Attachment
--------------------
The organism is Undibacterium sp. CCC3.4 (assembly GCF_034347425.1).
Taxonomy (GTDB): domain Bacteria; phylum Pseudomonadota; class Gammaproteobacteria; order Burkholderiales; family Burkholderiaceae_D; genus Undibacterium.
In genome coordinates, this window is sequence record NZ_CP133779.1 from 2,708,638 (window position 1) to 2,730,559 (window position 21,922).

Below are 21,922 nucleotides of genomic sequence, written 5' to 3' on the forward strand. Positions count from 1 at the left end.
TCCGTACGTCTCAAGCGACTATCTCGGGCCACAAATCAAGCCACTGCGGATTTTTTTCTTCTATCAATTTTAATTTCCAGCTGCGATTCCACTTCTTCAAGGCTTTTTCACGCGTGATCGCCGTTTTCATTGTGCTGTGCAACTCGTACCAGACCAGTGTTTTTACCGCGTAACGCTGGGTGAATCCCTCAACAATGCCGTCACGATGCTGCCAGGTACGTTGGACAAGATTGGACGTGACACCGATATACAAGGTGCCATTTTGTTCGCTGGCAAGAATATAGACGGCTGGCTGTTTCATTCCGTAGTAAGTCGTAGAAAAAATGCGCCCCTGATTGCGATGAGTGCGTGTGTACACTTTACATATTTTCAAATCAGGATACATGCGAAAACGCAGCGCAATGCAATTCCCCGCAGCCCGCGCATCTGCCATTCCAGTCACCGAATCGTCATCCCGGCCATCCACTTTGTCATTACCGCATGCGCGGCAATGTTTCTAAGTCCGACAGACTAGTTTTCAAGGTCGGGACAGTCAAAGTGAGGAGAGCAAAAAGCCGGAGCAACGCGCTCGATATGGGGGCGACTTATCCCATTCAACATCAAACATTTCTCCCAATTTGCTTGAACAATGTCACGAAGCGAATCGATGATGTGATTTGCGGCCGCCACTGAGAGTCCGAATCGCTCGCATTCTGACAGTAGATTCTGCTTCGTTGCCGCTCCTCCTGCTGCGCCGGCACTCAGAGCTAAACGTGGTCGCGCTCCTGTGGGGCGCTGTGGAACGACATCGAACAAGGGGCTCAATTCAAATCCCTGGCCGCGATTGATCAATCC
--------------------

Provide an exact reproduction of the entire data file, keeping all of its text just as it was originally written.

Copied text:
The organism is Undibacterium sp. CCC3.4 (assembly GCF_034347425.1).
Taxonomy (GTDB): domain Bacteria; phylum Pseudomonadota; class Gammaproteobacteria; order Burkholderiales; family Burkholderiaceae_D; genus Undibacterium.
In genome coordinates, this window is sequence record NZ_CP133779.1 from 2,708,638 (window position 1) to 2,730,559 (window position 21,922).

Below are 21,922 nucleotides of genomic sequence, written 5' to 3' on the forward strand. Positions count from 1 at the left end.
TCCGTACGTCTCAAGCGACTATCTCGGGCCACAAATCAAGCCACTGCGGATTTTTTTCTTCTATCAATTTTAATTTCCAGCTGCGATTCCACTTCTTCAAGGCTTTTTCACGCGTGATCGCCGTTTTCATTGTGCTGTGCAACTCGTACCAGACCAGTGTTTTTACCGCGTAACGCTGGGTGAATCCCTCAACAATGCCGTCACGATGCTGCCAGGTACGTTGGACAAGATTGGACGTGACACCGATATACAAGGTGCCATTTTGTTCGCTGGCAAGAATATAGACGGCTGGCTGTTTCATTCCGTAGTAAGTCGTAGAAAAAATGCGCCCCTGATTGCGATGAGTGCGTGTGTACACTTTACATATTTTCAAATCAGGATACATGCGAAAACGCAGCGCAATGCAATTCCCCGCAGCCCGCGCATCTGCCATTCCAGTCACCGAATCGTCATCCCGGCCATCCACTTTGTCATTACCGCATGCGCGGCAATGTTTCTAAGTCCGACAGACTAGTTTTCAAGGTCGGGACAGTCAAAGTGAGGAGAGCAAAAAGCCGGAGCAACGCGCTCGATATGGGGGCGACTTATCCCATTCAACATCAAACATTTCTCCCAATTTGCTTGAACAATGTCACGAAGCGAATCGATGATGTGATTTGCGGCCGCCACTGAGAGTCCGAATCGCTCGCATTCTGACAGTAGATTCTGCTTCGTTGCCGCTCCTCCTGCTGCGCCGGCACTCAGAGCTAAACGTGGTCGCGCTCCTGTGGGGCGCTGTGGAACGACATCGAACAAGGGGCTCAATTCAAATCCCTGGCCGCGATTGATCAATCC